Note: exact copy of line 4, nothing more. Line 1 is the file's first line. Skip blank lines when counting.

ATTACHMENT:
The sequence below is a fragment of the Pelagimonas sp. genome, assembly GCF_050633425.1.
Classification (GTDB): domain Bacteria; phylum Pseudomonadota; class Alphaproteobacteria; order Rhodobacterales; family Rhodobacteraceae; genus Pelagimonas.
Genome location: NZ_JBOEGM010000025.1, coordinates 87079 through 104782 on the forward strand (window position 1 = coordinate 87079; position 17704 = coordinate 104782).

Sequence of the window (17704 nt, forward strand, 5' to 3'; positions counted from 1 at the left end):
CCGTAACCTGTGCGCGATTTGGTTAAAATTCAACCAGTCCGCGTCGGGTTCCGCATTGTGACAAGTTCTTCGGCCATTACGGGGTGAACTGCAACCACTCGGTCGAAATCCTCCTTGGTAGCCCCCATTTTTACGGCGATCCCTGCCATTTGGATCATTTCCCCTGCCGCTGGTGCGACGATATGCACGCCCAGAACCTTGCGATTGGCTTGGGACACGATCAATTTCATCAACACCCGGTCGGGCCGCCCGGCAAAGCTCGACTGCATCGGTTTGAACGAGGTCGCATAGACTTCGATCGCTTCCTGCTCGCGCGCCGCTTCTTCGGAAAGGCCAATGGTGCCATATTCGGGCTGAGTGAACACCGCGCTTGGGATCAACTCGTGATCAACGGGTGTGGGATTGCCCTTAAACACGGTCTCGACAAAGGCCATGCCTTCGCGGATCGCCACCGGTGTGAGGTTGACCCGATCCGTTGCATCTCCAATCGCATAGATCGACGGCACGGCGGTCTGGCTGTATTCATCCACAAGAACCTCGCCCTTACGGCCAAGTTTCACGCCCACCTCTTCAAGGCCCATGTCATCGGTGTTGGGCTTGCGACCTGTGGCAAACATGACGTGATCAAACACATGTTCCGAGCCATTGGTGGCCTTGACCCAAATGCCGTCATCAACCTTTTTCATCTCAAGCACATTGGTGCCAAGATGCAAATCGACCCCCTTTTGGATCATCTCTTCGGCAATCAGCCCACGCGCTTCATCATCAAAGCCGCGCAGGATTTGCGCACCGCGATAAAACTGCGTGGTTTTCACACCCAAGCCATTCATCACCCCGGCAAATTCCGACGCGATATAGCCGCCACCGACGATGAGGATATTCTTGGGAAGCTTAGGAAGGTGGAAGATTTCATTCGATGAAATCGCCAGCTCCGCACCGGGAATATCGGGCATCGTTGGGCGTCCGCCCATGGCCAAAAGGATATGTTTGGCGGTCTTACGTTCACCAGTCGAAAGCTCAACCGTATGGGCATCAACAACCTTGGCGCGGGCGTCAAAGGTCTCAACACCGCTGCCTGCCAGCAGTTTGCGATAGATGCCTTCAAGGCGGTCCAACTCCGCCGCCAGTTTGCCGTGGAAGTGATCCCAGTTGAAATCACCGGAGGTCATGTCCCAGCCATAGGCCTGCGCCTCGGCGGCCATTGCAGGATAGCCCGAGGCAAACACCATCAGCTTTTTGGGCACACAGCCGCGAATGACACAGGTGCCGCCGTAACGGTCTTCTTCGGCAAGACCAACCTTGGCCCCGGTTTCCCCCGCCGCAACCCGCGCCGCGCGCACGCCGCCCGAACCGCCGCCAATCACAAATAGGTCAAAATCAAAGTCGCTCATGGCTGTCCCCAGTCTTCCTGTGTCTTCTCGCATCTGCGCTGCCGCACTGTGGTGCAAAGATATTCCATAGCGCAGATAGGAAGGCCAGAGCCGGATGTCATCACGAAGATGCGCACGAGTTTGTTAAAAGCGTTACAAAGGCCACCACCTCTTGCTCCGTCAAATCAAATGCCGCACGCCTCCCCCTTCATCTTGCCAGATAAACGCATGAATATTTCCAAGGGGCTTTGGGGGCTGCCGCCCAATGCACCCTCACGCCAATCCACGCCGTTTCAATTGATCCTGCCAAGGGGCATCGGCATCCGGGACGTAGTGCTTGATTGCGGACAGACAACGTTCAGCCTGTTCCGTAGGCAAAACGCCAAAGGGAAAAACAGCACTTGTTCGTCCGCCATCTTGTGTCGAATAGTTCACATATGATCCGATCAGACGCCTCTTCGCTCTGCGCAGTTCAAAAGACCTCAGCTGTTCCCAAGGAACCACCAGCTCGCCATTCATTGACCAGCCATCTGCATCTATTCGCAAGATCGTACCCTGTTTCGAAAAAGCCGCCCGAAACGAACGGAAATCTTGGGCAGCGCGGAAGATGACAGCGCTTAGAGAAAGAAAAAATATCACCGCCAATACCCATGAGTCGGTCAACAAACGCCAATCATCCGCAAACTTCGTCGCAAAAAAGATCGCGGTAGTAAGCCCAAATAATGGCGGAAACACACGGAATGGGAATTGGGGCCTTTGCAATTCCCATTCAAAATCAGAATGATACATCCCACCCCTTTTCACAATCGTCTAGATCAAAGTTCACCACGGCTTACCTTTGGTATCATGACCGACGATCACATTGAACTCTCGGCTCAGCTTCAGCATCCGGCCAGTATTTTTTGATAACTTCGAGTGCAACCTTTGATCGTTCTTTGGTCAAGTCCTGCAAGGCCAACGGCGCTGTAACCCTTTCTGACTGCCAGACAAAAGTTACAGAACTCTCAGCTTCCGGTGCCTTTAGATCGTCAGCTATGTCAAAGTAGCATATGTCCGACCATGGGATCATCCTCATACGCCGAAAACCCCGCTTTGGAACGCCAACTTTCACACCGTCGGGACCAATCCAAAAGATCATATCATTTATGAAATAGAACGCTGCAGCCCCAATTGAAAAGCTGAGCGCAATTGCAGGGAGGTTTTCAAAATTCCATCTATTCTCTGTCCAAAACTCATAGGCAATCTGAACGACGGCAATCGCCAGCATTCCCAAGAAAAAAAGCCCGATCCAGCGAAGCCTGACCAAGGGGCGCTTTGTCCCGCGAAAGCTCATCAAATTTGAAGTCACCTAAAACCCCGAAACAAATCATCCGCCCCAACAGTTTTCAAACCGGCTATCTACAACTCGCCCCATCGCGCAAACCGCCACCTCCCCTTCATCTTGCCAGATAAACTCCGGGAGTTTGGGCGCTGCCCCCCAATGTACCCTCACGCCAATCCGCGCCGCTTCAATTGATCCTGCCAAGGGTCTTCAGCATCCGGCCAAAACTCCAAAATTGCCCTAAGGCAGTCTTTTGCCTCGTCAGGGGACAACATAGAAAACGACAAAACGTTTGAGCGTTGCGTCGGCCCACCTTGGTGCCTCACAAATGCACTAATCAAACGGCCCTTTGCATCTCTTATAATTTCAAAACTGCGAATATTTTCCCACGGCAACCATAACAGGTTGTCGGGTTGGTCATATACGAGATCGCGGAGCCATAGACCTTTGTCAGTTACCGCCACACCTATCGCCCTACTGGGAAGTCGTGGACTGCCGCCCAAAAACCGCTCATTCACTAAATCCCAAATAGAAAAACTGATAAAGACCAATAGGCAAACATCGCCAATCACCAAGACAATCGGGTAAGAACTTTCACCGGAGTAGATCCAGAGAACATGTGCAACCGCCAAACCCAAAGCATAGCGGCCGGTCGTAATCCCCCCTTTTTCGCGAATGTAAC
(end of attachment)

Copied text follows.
Sequence of the window (17704 nt, forward strand, 5' to 3'; positions counted from 1 at the left end):